Insomnia and Diarrhoea top students’ most Googled symptoms
Worried students turning to ‘Dr Google’ to self-diagnose are more concerned about insomnia than any other heath problem, with an average of 74,000 monthly searches in the UK.
Online pharmacy company, Pharmacy2U, has conducted a study into 28 common health symptoms in 10 of the UK’s biggest student cities to determine when search peaks and trends occur.
Overall in the UK, diarrhoea is the second most popular symptom to search online, with an average of 49,500 Google searches for the word per month.
These aren’t the only health problems the student population takes to Google for, however. With a peak search increase post-Christmas, sore throats are also frequently Googled. An average of 40,500 searches per month makes this the third highest concern across the university cities.
The research also looked at how self-diagnosis by search term differs in university cities including London, Manchester, Liverpool, Nottingham, Leeds, Birmingham, Newcastle, Cardiff, Aberdeen and Belfast.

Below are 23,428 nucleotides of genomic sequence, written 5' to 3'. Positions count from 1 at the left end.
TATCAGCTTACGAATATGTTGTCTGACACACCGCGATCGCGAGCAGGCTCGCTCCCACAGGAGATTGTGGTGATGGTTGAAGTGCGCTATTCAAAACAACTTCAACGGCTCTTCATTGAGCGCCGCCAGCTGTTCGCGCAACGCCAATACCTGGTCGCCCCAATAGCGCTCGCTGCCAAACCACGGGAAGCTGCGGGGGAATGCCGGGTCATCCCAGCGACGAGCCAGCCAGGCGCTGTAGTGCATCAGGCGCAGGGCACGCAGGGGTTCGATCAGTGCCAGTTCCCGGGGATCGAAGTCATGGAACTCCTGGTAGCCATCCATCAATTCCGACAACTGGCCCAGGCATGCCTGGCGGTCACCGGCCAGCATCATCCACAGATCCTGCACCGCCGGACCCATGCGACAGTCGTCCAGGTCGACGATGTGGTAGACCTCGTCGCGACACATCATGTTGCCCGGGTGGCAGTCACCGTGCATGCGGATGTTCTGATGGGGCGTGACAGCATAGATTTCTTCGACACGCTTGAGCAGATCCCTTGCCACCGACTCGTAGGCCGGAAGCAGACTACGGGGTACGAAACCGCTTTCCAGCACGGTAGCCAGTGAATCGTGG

Insomnia may lead the way, being the most searched-for health term for the UK overall and nine out of the ten cities, but its Leeds where people appear to be less worried about getting an eight-hour sleep. For the home of Leeds Beckett and the University of Leeds, the embarrassing symptom of diarrhoea takes the lead.
Research from Pharmacy2U also found that:
- Searches across the UK for headaches peaked in March
- Belfast beat London to the title of most fatigued city according to online searches
- Manchester has a much higher number of searches for tooth pains that most other cities
- Birmingham has more than twice as many people Googling “dry skin” than most other cities
Phil Day, Pharmacist at Pharmacy2U, commented on the results:
“The public’s reluctance to visit a GP or Doctor when feeling under the weather is apparent and has resulted in a phenomenon of online searches.
“This isn’t something new to us, but what we really wanted to find out was what the most commonly searched symptoms were, and whether any trends occur during the year. It’s interesting to see that spikes mainly occur during January, just after Christmas when people have taken a break.
“The UK public definitely isn’t shying away from turning to the web when it comes to diagnosing a health-related issue; and our research highlights this well”.